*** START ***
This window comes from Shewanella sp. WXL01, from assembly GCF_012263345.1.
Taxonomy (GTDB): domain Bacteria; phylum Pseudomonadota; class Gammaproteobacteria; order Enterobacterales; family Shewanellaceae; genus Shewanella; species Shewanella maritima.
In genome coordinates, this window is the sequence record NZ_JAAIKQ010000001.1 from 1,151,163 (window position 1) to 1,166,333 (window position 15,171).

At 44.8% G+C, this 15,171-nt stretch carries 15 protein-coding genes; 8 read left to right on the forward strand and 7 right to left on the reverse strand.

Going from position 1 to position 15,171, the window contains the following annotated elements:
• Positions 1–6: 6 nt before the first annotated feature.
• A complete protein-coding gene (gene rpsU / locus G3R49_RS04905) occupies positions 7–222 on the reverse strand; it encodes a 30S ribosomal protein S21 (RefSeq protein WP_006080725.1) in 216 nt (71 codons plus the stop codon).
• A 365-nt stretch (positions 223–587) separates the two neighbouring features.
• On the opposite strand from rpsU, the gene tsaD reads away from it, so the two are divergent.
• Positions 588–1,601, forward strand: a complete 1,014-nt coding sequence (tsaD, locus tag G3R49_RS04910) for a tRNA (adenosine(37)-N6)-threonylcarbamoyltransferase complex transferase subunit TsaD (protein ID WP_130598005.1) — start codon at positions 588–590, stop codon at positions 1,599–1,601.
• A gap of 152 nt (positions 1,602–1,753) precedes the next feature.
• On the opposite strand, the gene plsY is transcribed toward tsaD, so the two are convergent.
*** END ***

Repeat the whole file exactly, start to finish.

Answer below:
This window comes from Shewanella sp. WXL01, from assembly GCF_012263345.1.
Taxonomy (GTDB): domain Bacteria; phylum Pseudomonadota; class Gammaproteobacteria; order Enterobacterales; family Shewanellaceae; genus Shewanella; species Shewanella maritima.
In genome coordinates, this window is the sequence record NZ_JAAIKQ010000001.1 from 1,151,163 (window position 1) to 1,166,333 (window position 15,171).

At 44.8% G+C, this 15,171-nt stretch carries 15 protein-coding genes; 8 read left to right on the forward strand and 7 right to left on the reverse strand.

Going from position 1 to position 15,171, the window contains the following annotated elements:
• Positions 1–6: 6 nt before the first annotated feature.
• A complete protein-coding gene (gene rpsU / locus G3R49_RS04905) occupies positions 7–222 on the reverse strand; it encodes a 30S ribosomal protein S21 (RefSeq protein WP_006080725.1) in 216 nt (71 codons plus the stop codon).
• A 365-nt stretch (positions 223–587) separates the two neighbouring features.
• On the opposite strand from rpsU, the gene tsaD reads away from it, so the two are divergent.
• Positions 588–1,601, forward strand: a complete 1,014-nt coding sequence (tsaD, locus tag G3R49_RS04910) for a tRNA (adenosine(37)-N6)-threonylcarbamoyltransferase complex transferase subunit TsaD (protein ID WP_130598005.1) — start codon at positions 588–590, stop codon at positions 1,599–1,601.
• A gap of 152 nt (positions 1,602–1,753) precedes the next feature.
• On the opposite strand, the gene plsY is transcribed toward tsaD, so the two are convergent.